Reactions to the BMJ Open study on Lyme disease – and what’s next?

It’s now been one week since the BMJ Open published a study based on the records from a GP medical database of 8.4 million people from between 2001 and 2012, that ultimately suggested a much higher number of annual cases of Lyme disease than in previous estimates.

Image credit: BMJ Open

It’s likely that you saw the news and social media coverage on this last week, after the story was picked up by most major national papers and news channels.

The study found that cases of Lyme disease increased ten-fold between 2001 and 2012, with over 7,000 cases in that final year. If the increase has continued at the same rate since then, it’s expected that there will be over 8,000 cases in 2019. If you haven’t already, you can read the study here.

Given that previous estimates were between 2,000-3,000 cases a year, that means that annual cases of Lyme disease are thought to be three times higher than previously thought, and because of unreliable testing and a lack of knowledge among the public and medical profession, it’s likely that the true figure is even higher.

It was found that Scotland had the highest number of reported cases, with the South West and South of England also heavily affected. Lyme disease was found in every UK region, which gives further credence to patients’ arguments, when their doctors tell them ‘we don’t have Lyme disease in our area’.

Reactions to the study

Nearly every single major national channel in the UK featured news of the study on their shows, with lots of patient interviews and stories shared. Lyme disease began trending on Twitter in the UK due to the amount of chat taking place on these new findings.

Coverage was also included on local and national BBC radio channels, as well as in a number of national newspapers. The piece in The Times garnered quite a few responses in their ‘Letters to The Times’ section the following day (including one from us at Caudwell LymeCo) after they included a comment from Prof. Sally Cutler of University of East London who claimed that a tick needed to be attached for several days to successfully transmit an infection, which is unfounded and potentially dangerous advice.

Our founder and Chairman, John Caudwell, was invited to interview on Channel 5 news, sharing the story of his son Rufus’s struggle with Lyme, and the importance of research in improving treatment the thousands of people with a long term Lyme infection.

Click on the image below to see the interview.

We also introduced ITV News to Kirsty Roberts, a Lyme sufferer who has been in touch with the charity for advice and support after her Lyme diagnosis was overturned following a negative blood test, even though she had the diagnostic EM rash.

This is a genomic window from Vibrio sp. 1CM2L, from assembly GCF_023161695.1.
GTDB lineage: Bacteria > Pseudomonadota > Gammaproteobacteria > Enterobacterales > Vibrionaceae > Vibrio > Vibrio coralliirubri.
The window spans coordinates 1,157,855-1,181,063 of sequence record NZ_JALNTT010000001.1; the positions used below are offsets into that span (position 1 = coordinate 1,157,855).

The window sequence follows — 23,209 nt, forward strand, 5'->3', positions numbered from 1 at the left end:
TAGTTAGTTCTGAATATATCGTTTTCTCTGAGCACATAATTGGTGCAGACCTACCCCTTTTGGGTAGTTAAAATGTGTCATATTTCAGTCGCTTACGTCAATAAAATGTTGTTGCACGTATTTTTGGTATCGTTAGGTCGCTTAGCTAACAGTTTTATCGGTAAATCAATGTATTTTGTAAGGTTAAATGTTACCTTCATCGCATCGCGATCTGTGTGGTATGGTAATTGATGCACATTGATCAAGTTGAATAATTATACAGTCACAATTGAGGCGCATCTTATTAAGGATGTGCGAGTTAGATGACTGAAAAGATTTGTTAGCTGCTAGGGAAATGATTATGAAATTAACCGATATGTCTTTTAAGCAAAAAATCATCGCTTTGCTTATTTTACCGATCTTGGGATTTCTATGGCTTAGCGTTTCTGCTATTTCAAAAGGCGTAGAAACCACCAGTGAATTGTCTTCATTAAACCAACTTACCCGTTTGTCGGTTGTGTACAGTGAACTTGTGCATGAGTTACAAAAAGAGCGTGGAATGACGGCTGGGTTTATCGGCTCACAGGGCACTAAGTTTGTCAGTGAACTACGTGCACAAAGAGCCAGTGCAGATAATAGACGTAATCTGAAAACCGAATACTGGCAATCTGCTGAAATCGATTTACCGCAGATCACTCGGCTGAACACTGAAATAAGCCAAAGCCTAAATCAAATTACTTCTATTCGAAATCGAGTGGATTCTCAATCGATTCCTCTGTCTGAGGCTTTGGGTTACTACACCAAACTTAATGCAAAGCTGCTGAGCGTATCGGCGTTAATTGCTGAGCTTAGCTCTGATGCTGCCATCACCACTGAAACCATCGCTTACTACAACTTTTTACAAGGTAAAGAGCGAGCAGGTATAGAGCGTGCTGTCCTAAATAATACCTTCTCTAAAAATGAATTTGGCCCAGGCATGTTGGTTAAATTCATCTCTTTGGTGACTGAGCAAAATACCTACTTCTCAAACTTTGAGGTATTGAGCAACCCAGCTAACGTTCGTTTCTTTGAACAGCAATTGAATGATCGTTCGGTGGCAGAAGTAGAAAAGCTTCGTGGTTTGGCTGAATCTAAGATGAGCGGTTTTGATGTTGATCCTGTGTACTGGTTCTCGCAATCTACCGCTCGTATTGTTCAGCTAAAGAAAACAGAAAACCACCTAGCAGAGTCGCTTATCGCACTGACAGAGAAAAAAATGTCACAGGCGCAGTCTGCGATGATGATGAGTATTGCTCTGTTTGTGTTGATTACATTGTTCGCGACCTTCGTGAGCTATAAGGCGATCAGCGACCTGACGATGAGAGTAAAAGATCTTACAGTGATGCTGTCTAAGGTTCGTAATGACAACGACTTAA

Click on the image below to see Kirsty’s story.

The news brought calls from some for a cull of deer as a suggestion of how to reduce the number of cases Lyme, given the concentration of ticks where the population of deer is highest.

The Guardian published a measured response to these calls, where experts explained that deer are actually ‘non-competent hosts for the Borrelia burgdorferi bacteria’, due to the antibodies that are created when bitten by an infected tick, and that the risk factor for Lyme disease relates to the number of infected ticks, not the number of ticks in general. As deer can’t infect ticks and may even have the antibodies to clear the arachnids themselves of infection, other animals also need to be looked at as a mobile to spread ticks and be carriers for the disease.

The release of the BMJ study and the news stories it generated followed on the back of the beginning of an increased presence of Lyme in the media, after shared coverage on the tragic story of Carly Ellis, who passed away at the end of June after suffering from Lyme and other infections. Her story was picked up by national and international press after her parents bravely shared what had happened in a successful attempt to raise awareness.

ITV News South West covered Carly’s story and also invited Rosie from Caudwell LymeCo for comments on why research is important. You can watch the piece by clicking on the image below.

The charity continues to be in touch with the family about opportunities to raise awareness, and to offer support.

At the same time, there was also an article from Bunny Guinness, gardening columnist in The Telegraph, on the dangers of Lyme disease, which included comments from our Chairman, Mr Caudwell.

All of the above helped to contribute to a spike in inquiries made to our helpdesk.

What’s next?

Although this study can only be a good thing when it comes to increased the profile of the disease, and in getting those within the medical profession to understand the potential increased impact of Lyme, it is still our thinking that 8,000 cases is a heavy understimate of how many people are actually affected each year.

But as lead author of the study, Dr Victoria Cairns, said; “The exact number isn’t so important. The point is that it’s a lot, and it’s everywhere, and that’s why people should be informed.

It will, however, give further weight to calls for more research into the disease, and has definitely given Lyme disease more of a profile in mainstream press. The charity intends to use these findings as further basis to discussions around the need for funding for research projects.

We know from speaking to a number of our supporters that they all had family and friends getting in touch with them after seeing the news coverage, asking questions and sharing concerns. We’re hopeful that this awareness can continue and we can capitalise on these important findings to the benefit of the many thousands of people who need diagnosis and treatment to improve.


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